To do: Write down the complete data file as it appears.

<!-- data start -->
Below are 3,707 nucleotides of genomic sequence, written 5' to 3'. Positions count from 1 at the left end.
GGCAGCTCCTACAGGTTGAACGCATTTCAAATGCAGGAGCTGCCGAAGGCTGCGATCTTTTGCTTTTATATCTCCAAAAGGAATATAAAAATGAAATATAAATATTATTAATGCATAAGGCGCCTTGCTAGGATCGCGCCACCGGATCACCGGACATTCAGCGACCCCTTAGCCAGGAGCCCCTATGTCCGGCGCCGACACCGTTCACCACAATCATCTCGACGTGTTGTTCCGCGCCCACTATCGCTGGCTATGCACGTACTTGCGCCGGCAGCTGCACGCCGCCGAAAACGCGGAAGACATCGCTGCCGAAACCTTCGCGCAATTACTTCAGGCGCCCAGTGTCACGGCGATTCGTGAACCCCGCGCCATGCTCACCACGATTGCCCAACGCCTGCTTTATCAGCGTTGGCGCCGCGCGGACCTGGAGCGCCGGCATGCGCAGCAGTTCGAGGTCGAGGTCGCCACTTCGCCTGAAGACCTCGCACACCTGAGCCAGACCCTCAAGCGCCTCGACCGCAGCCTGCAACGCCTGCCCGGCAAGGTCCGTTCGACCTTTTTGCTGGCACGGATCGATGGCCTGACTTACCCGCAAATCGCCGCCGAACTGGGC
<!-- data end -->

Below are 3,707 nucleotides of genomic sequence, written 5' to 3'. Positions count from 1 at the left end.
GGCAGCTCCTACAGGTTGAACGCATTTCAAATGCAGGAGCTGCCGAAGGCTGCGATCTTTTGCTTTTATATCTCCAAAAGGAATATAAAAATGAAATATAAATATTATTAATGCATAAGGCGCCTTGCTAGGATCGCGCCACCGGATCACCGGACATTCAGCGACCCCTTAGCCAGGAGCCCCTATGTCCGGCGCCGACACCGTTCACCACAATCATCTCGACGTGTTGTTCCGCGCCCACTATCGCTGGCTATGCACGTACTTGCGCCGGCAGCTGCACGCCGCCGAAAACGCGGAAGACATCGCTGCCGAAACCTTCGCGCAATTACTTCAGGCGCCCAGTGTCACGGCGATTCGTGAACCCCGCGCCATGCTCACCACGATTGCCCAACGCCTGCTTTATCAGCGTTGGCGCCGCGCGGACCTGGAGCGCCGGCATGCGCAGCAGTTCGAGGTCGAGGTCGCCACTTCGCCTGAAGACCTCGCACACCTGAGCCAGACCCTCAAGCGCCTCGACCGCAGCCTGCAACGCCTGCCCGGCAAGGTCCGTTCGACCTTTTTGCTGGCACGGATCGATGGCCTGACTTACCCGCAAATCGCCGCCGAACTGGGC